The question was as much rhetorical as it was cynical.
Matt Kuchar was playing alone on a slow Monday in Shanghai last fall, holding court on all things golf in between shots when the topic turned to Tiger Woods. Out of the game for nine months, Woods had just begun to post video of his swing.
Woods was still a week away from announcing he would return to competition in the Bahamas after recovering from a fourth back surgery.
"Do you think guys today believe they could have taken on Tiger at his best?" Kuchar asked.
He didn't offer an answer, perhaps knowing that just like comparing generations, there are no answers, only speculation.
Besides, what could anyone say?
"You'd be stupid to say you couldn't. You'd be doubting yourself," U.S. Open champion Brooks Koepka said. "I watched it growing up. I knew exactly how good he was. I wish I could have played against him. I think it would be cool to compare yourself to it."
The question now is whether it's too late to find out.
Woods begins the real test in his latest comeback this week in the Farmers Insurance Open at Torrey Pines, the public course along the Pacific bluffs that once served as his personal playground. He won eight times as a pro at Torrey Pines, including the 2008 U.S. Open.
He looked healthy — and strong — in the Bahamas, when he tied for ninth at the Hero World Challenge against an 18-man field. Scouting reports from the elite in golf who have played with him over the last few months have been glowing. While it's doubtful that Woods — now 42 and with eight surgeries behind him — can ever get back to who he was on the golf course, it's enough to wonder how close he can get.
Only then will today's stars get an idea of how they could fare.
"Truth be told, I'd love to have these young guys that are dominating the game have a piece — just one year — of what we experienced," Zach Johnson said.
Johnson is among 78 players who have been runner-up to Woods on the PGA Tour. He finished eight shots back in 2007 at the Tour Championship.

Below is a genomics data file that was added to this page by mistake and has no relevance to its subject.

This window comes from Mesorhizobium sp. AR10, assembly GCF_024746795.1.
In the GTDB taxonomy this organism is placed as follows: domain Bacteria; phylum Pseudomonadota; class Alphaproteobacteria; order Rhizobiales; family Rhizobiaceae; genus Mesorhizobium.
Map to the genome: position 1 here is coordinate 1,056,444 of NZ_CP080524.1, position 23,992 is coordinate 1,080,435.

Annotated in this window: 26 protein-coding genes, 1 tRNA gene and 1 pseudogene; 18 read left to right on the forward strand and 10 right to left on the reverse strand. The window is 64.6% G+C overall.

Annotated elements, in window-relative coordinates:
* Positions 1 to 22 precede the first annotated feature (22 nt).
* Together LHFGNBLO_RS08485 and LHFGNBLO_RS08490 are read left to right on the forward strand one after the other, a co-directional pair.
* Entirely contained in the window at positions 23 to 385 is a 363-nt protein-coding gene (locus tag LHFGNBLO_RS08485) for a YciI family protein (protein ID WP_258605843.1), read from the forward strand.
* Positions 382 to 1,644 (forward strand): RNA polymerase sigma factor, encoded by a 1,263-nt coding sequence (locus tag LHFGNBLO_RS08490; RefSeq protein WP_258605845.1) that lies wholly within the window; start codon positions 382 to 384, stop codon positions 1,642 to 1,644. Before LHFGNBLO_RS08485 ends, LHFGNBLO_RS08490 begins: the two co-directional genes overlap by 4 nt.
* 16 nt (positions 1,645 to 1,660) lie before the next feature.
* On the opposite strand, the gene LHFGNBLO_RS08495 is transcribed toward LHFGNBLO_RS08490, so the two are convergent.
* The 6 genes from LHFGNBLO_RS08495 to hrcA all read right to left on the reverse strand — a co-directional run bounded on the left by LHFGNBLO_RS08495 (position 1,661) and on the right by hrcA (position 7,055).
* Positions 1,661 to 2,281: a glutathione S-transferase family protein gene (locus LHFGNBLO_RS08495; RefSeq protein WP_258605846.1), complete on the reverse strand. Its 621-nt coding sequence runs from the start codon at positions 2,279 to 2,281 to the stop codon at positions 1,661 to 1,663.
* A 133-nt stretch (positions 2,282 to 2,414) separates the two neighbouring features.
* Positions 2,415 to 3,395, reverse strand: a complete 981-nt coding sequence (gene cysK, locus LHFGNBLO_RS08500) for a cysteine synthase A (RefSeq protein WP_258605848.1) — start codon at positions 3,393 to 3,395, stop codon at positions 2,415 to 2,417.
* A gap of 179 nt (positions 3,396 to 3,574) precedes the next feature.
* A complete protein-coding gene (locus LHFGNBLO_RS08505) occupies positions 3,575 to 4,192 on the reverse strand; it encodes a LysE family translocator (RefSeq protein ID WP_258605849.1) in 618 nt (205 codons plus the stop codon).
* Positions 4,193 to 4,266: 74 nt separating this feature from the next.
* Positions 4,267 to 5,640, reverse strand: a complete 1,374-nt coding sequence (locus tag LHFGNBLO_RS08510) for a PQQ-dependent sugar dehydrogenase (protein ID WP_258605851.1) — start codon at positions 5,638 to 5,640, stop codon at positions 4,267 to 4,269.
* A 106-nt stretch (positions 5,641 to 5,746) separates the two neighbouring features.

Stewart Cink was intrigued by the question.
He competed against Woods his entire career and knows how difficult it could be. Cink tied for second when Woods won Bay Hill by 11 shots. He also was on the wrong end of an 8-and-7 outcome when Woods won his third Match Play title.
"I've played with Tiger when he was playing the best he's ever played, and it was a real treat to see it — although it wasn't a treat to be humiliated by his dominance," Cink said. "I've also played with some of these younger guys. They're special players. I would love for the game to give us Tiger getting back to where he was so we could see what he would do against Justin Thomas, Dustin Johnson, Jordan Spieth and Rory McIlroy.
"The golf world would get a real kick out of it."
Thomas, Dustin Johnson and Spieth are the last three players to be voted PGA Tour player of the year. They are major champions.
Could they have taken him?
"My self-confidence and self-belief would say, 'Yes,'" Thomas said.
Then he paused and began to smile before adding with a chuckle, "But everything I've watched and everything I've heard ... no."
Thomas learned last year that he didn't need his absolute best stuff to win tournaments. He's not sure anything but his best would have worked against Woods.
Dustin Johnson, the No. 1 player in the world, has 17 victories on the PGA Tour. Woods played in only one of those events, the 2010 BMW Championship.
"If I'm playing my best? Yeah, I'd take him," Johnson said. "But over the course of a season? For nine years, 10 years in a row? He kept that level up for 10 years. That's very, very sick. My best versus his best, I think it's going to be neck and neck. But he was playing at his best for 10 years."
Spieth, realizing there is no way of knowing because of how much the game has changed in 10 years, found his answer in numbers.
There are a lot of numbers when it comes to Tiger.
Spieth had his best year in 2015 when his five PGA Tour victories included two majors. Woods had years that good or better in 2000, 2002, 2005 and 2006.
"You get out here and you get caught up in the world ranking, what you're doing compared with those around you," Spieth said. "It's not until you look at data, or statistics, where I've started to see, 'Wow, that was absolutely incredible.' The win percentage is the most amazing stat of his career."
Until Woods had his first back surgery in April 2014, his rate of winning on the PGA Tour was 26 percent. Spieth is the most reasonable comparison because of his age and the schedule he keeps. He already has 11 wins and two majors at age 24.
His rate of winning is 9 percent.
"It's absurd," Spieth said. "What he was able to do year in and year out ... I don't think it's going to happen again."
But to get just a glimpse of it, would that be asking too much?